Matthew S. Trokemheim

All articles by Matthew S. Trokemheim


Federal Court Rejects Data Breach Suit Alleging a Breach of a Privacy Policy Involving Major Airline

Even as federal courts become more lenient with affording standing in data breach lawsuits, limits remain to the type of claims courts will permit to proceed. The United States District Court for the Central District of California provided a recent example on June 18, 2019, in dismissing a suit against Delta Air Lines arising from a data breach suffered in 2017 by a vendor for Delta that supports the company’s website by providing chat services and collecting customer data.  In McGarry v. Delta Air Lines,  

Health Care Organizations Seek Regulatory Changes To Improve Access To Cybersecurity Tools

Cybersecurity presents thorny problems specific to healthcare organizations. Not only are their protection of personal health information strictly regulated by the HIPAA and HITECH laws, but such organizations are also more frequently the targets of cyberattacks due in part to the highly personal information collected by such organizations, and in part due to the relative lack of resources available to battle cyber-threats. One set of healthcare regulations not directly related to cybersecurity, the Stark anti-kickback law, has potentially hindered healthcare organizations in adapting to an…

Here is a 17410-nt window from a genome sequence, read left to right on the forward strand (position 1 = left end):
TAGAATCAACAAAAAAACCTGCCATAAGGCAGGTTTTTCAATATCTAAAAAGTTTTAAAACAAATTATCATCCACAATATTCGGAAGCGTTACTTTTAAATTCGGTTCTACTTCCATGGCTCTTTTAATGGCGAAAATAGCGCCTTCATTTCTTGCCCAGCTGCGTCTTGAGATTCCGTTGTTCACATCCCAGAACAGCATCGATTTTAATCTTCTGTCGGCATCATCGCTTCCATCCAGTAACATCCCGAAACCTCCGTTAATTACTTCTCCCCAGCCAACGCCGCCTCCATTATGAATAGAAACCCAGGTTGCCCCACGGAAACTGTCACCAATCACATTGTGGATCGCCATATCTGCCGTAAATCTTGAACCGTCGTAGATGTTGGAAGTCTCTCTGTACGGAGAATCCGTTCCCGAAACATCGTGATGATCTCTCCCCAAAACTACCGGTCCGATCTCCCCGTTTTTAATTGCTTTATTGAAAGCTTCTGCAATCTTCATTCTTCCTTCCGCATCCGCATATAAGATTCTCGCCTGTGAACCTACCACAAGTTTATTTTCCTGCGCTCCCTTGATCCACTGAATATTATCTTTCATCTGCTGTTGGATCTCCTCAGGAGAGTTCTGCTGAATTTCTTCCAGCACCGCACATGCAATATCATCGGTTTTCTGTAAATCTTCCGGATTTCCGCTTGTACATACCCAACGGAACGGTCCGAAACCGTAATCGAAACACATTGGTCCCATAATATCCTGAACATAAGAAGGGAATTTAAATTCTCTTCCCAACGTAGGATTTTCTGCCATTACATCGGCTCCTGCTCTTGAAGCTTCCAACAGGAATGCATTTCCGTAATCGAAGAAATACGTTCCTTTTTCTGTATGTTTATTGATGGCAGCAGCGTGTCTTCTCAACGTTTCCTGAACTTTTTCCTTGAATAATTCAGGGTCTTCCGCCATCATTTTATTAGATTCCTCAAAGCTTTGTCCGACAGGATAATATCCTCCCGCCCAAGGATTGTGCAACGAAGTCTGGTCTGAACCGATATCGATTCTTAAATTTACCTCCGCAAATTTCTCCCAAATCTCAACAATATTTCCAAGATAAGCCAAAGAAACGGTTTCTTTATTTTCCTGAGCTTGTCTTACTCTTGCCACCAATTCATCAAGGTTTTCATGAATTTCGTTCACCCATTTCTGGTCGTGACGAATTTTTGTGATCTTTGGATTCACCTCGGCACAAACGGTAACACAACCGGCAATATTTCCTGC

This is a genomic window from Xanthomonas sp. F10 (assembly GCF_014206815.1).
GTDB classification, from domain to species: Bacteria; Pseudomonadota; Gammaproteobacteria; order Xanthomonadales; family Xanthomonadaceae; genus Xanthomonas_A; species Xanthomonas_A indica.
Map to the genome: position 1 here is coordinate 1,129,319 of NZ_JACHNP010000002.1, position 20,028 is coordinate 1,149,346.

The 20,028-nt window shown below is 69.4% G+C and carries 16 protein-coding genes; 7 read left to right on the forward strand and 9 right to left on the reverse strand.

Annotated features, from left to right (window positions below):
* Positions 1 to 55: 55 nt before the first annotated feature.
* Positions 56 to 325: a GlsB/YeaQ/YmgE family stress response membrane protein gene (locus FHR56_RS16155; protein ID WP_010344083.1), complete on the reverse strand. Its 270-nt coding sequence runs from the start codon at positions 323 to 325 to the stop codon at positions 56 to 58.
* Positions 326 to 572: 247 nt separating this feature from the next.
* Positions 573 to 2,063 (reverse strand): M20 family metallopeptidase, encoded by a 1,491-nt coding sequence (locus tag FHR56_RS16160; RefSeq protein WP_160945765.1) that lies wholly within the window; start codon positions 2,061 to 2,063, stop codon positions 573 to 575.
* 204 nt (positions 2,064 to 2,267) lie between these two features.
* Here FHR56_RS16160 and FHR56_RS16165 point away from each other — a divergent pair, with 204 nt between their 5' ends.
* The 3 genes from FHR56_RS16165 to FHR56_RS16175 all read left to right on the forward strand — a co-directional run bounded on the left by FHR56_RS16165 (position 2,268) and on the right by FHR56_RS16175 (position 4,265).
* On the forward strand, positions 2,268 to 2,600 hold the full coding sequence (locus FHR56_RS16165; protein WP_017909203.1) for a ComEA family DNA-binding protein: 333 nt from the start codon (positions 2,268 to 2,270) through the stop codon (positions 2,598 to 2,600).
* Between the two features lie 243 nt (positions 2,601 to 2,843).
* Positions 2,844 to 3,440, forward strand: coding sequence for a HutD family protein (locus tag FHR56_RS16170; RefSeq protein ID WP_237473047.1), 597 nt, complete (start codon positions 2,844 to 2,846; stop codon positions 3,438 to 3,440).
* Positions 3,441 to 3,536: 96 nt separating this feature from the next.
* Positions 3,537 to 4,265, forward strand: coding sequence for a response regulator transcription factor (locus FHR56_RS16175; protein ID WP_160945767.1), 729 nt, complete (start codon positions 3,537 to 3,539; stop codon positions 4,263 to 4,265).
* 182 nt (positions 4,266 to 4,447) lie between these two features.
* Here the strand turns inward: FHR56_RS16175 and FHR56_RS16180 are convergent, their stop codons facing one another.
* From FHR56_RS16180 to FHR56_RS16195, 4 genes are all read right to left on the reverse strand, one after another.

Fourth Circuit Weighs in on the Evolving Law of Standing in Data Breach Litigation to Hold that Misuse of Stolen Data Confers Standing

While data breach lawyers wait for the U.S. Supreme Court to more clearly define when a hack confers standing on the individual whose personally identifying information (PII) is stolen, the Circuit Courts of Appeals continue to choose sides over a useful standard. On June 12, 2018, the Fourth Circuit weighed in to hold that the individual has standing when the data is actually misused, such as when the hackers open fraudulent credit cards with the stolen PII, and the individual spends time and resources on…  

The SEC is Focused on Public Company Disclosure of Cybersecurity Risks

While new data privacy rules in the European Union have dominated the news lately, the U.S Securities and Exchange Commission (SEC) has not so quietly been making waves of its own in the regulation of cybersecurity. In February ,the SEC issued fresh guidance to public companies on the disclosure of cybersecurity issues, both in identifying risks prospectively and in disclosing breaches quickly. It then followed up that guidance in April with its first ever fine of a public company for failing to promptly disclose a…